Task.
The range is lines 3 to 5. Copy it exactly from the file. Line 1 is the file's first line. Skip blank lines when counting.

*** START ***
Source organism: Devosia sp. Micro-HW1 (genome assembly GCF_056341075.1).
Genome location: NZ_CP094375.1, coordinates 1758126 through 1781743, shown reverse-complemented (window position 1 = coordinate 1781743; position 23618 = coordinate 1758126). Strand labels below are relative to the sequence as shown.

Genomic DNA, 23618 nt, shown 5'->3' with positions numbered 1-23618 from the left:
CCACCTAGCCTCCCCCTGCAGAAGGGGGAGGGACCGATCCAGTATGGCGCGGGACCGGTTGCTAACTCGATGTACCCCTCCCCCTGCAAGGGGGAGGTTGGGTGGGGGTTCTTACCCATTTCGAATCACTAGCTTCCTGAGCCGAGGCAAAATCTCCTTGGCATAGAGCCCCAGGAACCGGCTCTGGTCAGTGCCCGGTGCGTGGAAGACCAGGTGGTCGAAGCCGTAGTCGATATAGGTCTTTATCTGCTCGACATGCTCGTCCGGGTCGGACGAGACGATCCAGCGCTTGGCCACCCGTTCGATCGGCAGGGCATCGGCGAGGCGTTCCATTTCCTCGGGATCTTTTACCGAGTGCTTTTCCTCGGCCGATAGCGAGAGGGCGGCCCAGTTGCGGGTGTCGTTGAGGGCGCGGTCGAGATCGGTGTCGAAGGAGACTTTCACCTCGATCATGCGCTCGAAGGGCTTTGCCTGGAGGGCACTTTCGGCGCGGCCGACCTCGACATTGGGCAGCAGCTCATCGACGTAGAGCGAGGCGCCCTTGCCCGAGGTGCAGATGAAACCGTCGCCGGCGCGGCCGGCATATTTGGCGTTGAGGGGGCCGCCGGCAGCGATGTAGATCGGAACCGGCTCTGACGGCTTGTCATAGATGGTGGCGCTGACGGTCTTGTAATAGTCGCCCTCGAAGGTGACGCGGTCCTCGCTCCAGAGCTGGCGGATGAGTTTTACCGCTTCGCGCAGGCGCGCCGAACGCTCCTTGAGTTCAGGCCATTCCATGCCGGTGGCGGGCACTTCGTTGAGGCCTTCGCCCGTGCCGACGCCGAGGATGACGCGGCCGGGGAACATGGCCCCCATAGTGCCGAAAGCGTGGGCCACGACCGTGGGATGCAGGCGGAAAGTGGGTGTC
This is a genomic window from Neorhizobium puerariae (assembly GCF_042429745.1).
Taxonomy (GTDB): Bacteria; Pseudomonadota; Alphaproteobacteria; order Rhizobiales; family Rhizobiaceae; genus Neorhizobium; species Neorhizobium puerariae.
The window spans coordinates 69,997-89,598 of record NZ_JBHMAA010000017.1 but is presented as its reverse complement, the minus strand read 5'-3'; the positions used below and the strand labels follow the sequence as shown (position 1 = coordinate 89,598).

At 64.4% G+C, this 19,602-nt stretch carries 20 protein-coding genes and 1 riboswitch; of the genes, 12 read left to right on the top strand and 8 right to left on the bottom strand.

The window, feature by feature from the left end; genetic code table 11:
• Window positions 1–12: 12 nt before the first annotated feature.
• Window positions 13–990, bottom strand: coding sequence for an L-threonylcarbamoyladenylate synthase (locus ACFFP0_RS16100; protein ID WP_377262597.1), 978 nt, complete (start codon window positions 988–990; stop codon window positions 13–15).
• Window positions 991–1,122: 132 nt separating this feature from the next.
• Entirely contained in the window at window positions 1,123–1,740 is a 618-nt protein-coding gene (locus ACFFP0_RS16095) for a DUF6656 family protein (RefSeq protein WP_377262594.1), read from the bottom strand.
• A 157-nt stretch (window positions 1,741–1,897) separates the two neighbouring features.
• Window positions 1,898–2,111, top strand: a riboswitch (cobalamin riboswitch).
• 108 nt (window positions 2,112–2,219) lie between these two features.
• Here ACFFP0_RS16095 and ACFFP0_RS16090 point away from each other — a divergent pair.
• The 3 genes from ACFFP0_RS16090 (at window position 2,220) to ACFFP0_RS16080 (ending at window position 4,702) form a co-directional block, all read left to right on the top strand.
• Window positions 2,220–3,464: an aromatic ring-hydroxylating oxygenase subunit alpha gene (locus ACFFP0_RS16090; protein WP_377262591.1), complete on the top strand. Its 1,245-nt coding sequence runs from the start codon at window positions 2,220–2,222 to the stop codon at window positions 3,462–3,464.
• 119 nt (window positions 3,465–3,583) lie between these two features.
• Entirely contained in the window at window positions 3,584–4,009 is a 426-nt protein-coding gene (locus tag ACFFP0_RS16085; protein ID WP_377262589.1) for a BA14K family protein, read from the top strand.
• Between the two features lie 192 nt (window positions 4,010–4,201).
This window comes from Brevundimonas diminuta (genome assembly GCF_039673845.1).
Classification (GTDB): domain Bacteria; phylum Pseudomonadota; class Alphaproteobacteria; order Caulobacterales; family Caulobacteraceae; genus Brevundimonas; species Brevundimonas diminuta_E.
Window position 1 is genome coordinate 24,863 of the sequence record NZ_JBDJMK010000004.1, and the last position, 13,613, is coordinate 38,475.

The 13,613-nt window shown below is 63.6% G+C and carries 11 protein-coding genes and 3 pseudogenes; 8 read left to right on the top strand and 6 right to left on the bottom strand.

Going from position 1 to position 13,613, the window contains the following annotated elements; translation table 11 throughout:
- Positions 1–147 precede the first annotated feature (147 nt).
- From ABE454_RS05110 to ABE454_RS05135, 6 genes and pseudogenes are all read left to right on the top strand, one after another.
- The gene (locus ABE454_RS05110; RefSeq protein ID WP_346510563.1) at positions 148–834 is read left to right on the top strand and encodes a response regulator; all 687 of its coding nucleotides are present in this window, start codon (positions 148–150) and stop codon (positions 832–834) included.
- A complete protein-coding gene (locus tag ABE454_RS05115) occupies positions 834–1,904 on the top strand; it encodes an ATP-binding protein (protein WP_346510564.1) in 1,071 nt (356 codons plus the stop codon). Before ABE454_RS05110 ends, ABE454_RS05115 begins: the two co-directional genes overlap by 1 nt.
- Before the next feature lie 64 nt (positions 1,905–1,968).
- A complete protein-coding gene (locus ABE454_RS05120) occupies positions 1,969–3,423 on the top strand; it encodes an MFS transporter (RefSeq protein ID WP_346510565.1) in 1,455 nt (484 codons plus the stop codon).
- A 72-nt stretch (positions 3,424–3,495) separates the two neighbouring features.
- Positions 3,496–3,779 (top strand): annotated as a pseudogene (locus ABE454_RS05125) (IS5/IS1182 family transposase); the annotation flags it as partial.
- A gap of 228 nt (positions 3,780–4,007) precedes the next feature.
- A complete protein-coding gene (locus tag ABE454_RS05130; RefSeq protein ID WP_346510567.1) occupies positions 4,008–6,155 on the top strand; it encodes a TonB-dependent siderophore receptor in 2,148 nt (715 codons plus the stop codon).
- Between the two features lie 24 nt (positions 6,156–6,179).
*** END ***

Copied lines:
Genomic DNA, 23618 nt, shown 5'->3' with positions numbered 1-23618 from the left:
CCACCTAGCCTCCCCCTGCAGAAGGGGGAGGGACCGATCCAGTATGGCGCGGGACCGGTTGCTAACTCGATGTACCCCTCCCCCTGCAAGGGGGAGGTTGGGTGGGGGTTCTTACCCATTTCGAATCACTAGCTTCCTGAGCCGAGGCAAAATCTCCTTGGCATAGAGCCCCAGGAACCGGCTCTGGTCAGTGCCCGGTGCGTGGAAGACCAGGTGGTCGAAGCCGTAGTCGATATAGGTCTTTATCTGCTCGACATGCTCGTCCGGGTCGGACGAGACGATCCAGCGCTTGGCCACCCGTTCGATCGGCAGGGCATCGGCGAGGCGTTCCATTTCCTCGGGATCTTTTACCGAGTGCTTTTCCTCGGCCGATAGCGAGAGGGCGGCCCAGTTGCGGGTGTCGTTGAGGGCGCGGTCGAGATCGGTGTCGAAGGAGACTTTCACCTCGATCATGCGCTCGAAGGGCTTTGCCTGGAGGGCACTTTCGGCGCGGCCGACCTCGACATTGGGCAGCAGCTCATCGACGTAGAGCGAGGCGCCCTTGCCCGAGGTGCAGATGAAACCGTCGCCGGCGCGGCCGGCATATTTGGCGTTGAGGGGGCCGCCGGCAGCGATGTAGATCGGAACCGGCTCTGACGGCTTGTCATAGATGGTGGCGCTGACGGTCTTGTAATAGTCGCCCTCGAAGGTGACGCGGTCCTCGCTCCAGAGCTGGCGGATGAGTTTTACCGCTTCGCGCAGGCGCGCCGAACGCTCCTTGAGTTCAGGCCATTCCATGCCGGTGGCGGGCACTTCGTTGAGGCCTTCGCCCGTGCCGACGCCGAGGATGACGCGGCCGGGGAACATGGCCCCCATAGTGCCGAAAGCGTGGGCCACGACCGTGGGATGCAGGCGGAAAGTGGGTGTC
This is a genomic window from Neorhizobium puerariae (assembly GCF_042429745.1).